To Close the Deficit Federal Income Tax Rates Would Have to Nearly Triple
October 22, 2009
Federal Spending So High That Even Prohibitive Income Tax Hikes Would Not Balance Budget
"Federal government spending levels are so high that even if policymakers were willing to stop debt-financing government services, the federal tax system in its current form wouldn't be able to raise that much," said Tax Foundation Director of Policy and Communications Bill Ahern, who authored the report, "Can Income Tax Hikes Close the Deficit?" The paper is No. 197 in the Tax Foundation Fiscal Fact series and is available online at http://www.taxfoundation.org/publications/show/25415.html.
"If high-income people had to pay a federal tax rate over 90 percent, plus state and local income taxes and other taxes, total tax rates would be well over 100 percent for many households," he said.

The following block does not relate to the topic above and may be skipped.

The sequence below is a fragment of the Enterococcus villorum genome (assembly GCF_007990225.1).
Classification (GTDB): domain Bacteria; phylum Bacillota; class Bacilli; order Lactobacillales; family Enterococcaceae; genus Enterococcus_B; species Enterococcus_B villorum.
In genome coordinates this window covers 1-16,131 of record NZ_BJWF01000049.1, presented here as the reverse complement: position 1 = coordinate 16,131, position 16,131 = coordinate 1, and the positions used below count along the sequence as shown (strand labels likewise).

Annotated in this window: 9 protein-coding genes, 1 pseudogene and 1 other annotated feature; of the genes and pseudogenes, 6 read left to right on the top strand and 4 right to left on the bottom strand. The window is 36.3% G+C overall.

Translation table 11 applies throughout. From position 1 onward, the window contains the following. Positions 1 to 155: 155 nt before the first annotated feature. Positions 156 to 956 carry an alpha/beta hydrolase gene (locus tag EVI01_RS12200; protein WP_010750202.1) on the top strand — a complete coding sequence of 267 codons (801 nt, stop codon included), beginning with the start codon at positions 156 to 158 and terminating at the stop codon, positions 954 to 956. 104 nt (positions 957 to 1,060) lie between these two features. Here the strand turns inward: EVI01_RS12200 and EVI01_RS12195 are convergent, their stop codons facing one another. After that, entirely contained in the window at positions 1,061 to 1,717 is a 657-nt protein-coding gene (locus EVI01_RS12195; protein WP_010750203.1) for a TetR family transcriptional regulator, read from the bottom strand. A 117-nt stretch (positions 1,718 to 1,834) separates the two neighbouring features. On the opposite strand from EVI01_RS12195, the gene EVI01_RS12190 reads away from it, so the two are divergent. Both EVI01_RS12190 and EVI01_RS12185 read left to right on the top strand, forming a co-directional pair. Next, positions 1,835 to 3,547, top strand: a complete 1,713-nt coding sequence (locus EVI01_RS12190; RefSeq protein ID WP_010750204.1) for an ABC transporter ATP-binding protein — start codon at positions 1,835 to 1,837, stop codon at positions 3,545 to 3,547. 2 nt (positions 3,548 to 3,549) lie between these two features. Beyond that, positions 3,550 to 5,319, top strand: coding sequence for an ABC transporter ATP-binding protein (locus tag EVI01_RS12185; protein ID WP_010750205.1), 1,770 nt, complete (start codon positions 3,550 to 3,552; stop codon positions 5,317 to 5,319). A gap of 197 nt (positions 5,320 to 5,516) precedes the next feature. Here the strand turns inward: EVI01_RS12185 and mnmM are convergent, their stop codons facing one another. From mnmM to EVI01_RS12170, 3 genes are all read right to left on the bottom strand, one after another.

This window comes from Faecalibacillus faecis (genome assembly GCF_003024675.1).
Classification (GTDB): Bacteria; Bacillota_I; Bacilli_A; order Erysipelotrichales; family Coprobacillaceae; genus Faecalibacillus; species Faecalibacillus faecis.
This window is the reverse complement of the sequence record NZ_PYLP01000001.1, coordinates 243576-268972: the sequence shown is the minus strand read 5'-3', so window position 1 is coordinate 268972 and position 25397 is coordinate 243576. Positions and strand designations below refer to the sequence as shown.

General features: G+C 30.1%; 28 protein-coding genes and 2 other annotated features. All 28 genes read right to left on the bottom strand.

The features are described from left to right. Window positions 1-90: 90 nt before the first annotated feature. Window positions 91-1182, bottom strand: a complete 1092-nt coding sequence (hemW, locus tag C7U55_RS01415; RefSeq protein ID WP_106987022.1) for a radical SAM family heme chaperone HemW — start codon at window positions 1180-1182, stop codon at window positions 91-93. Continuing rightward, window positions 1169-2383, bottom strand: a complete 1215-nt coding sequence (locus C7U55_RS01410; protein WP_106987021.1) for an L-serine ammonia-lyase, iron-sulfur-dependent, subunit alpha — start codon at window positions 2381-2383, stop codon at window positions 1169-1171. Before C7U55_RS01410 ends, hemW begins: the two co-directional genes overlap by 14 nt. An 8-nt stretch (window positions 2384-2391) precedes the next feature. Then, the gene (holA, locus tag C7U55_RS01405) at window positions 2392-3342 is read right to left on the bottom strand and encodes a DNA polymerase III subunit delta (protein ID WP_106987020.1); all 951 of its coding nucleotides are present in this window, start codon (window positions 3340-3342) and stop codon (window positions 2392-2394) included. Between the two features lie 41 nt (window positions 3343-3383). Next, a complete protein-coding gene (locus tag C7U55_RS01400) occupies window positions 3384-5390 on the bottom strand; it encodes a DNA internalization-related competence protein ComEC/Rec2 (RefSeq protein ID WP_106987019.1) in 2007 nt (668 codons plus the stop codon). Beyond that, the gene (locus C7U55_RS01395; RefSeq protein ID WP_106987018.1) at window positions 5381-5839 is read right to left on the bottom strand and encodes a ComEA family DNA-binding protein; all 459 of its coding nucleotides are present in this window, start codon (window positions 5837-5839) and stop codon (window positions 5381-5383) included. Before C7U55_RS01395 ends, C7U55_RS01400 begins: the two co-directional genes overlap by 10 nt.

If the federal government were determined to close the 2010 deficit, even resorting to higher income tax rates across the income spectrum, the average tax payment of someone making between $75,000 and $100,000 would jump from $7,055 to $20,515. Taxpayers with AGIs over $1 million would see their tax bills climb from $800,000 to almost $2 million.
Even in 2012, when the President's Budget projects a lower deficit, tax rates would still be need to be prohibitively high in order to balance the budget: nearly double, with rates ranging from 18.7 percent to 74.1 percent.
"Economists debate the extent to which modest tax rate increases persuade workers to work less and entrepreneurs to risk less, but there can be little doubt that the high tax rates necessary to balance the budget in the next several years would discourage all income-producing endeavors," Ahern said.
The Tax Foundation is a nonpartisan, nonprofit organization that has monitored fiscal policy at the federal, state and local levels since 1937.